|Author: Bob Rowland||Title: Are pigeons any good after recovery?|
|Date: 2003-12-13 00:31:49||Uploaded by: webmaster|
Message from Thumper:
If they in fact do have paratyphoid, what are the chances of them being any good in the racing loft. Obviously they have been fed by hand and are now healthy and looking after themselves.
Let me ask you why you are concerned about how they will be in the racing loft?
Any pigeon needs to be of the absolute best quality and health possible to give you a long term benefit. If we begin with pigeons that have problems, then soon the loft is full of pigeons that have a weak genetic makeup and are susceptible to these same problems.
I try to win in every race I ship and I don't know of anyone that is good enough to win every race UNLESS THEY HAVE LIMITED COMPETITION! So understanding that we have a difficult time being a winner, why would we attempt to win with a pigeon that could not hold up to a level of health that some of our other birds can handle?
I do not like to have to remove pigeons from my team but where I fly, a pigeon that breaks a leg and even though it has healed, has a difficult time beating the good pigeons that have never had a setback. My absolute best pigeons were never sick one day in their life and never had even a broken flight let alone a broken leg so they had an advantage over a pigeon that had some type of handicap.
We all will hear stories about the great pigeon that overcame some major setback but it is my opinion that the pigeon is definitely the exception to the rule and not the rule. Once we allow our guard to be lowered and our acceptance of problems begins, we will have more problems all the time.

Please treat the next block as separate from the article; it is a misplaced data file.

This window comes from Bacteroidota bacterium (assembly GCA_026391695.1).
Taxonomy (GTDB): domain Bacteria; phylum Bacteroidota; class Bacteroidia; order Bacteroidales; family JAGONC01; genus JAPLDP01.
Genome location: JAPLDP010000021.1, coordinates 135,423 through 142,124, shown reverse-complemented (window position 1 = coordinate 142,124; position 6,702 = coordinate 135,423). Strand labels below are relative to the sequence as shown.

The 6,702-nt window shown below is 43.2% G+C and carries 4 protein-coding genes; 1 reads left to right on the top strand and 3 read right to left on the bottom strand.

I once had a cock that was an excellent breeder and each year he would breed me a winner out of 6 to 8 young ones I would breed from him BUT....... many of his young ones were hitting wires and breaking legs, etc., etc.,..... Long and short was I traded him to a friend for a pigeon he owned that I admired and he took this guy. After 3 years of breeding he told me that he also had a large percentage of this cock's young ones hitting wires. Was it coincidence or a genetic problem??? I believe it was a genetic fault and regardless, I soon eliminated that entire line from my loft. Winners and all!
If you have a paratyphoid problem in your loft, why is it that some can cope with this and others not?? If the entire loft has a problem, then it is a management problem but in most cases, it is both. The management for a period of time may have made some type of a mistake that allowed the paratyphoid to get a grasp but the genetics of the pigeons and the condition of the loft allowed the problem to flourish. When I was a kid, the old timers didn't treat continually but would kill off the sick young ones and separate the pair to allow them to heal naturally. That was how i was taught and I believe they kept the application of how we handle our stock at a very simple level.
You can take a piece of paper and rip it into 2 pieces and even though you repair it and put it back together, it is never the same as the piece was before it was damaged.
Hope this helps and when in doubt, remember that 95% will never make a significant impact anyway so why confuse your self trying to repair what breaks too easily.
|Coo time for a brew!...Where next?|
|Lets hear what you've got to say on this issue.... or any other infact! Post your comments in the Message Forum.|
|You've seen the light... bang a new idea!!... Tell the world, Write an article for Pigeonbasics.com, email into the webmaster at email@example.com.|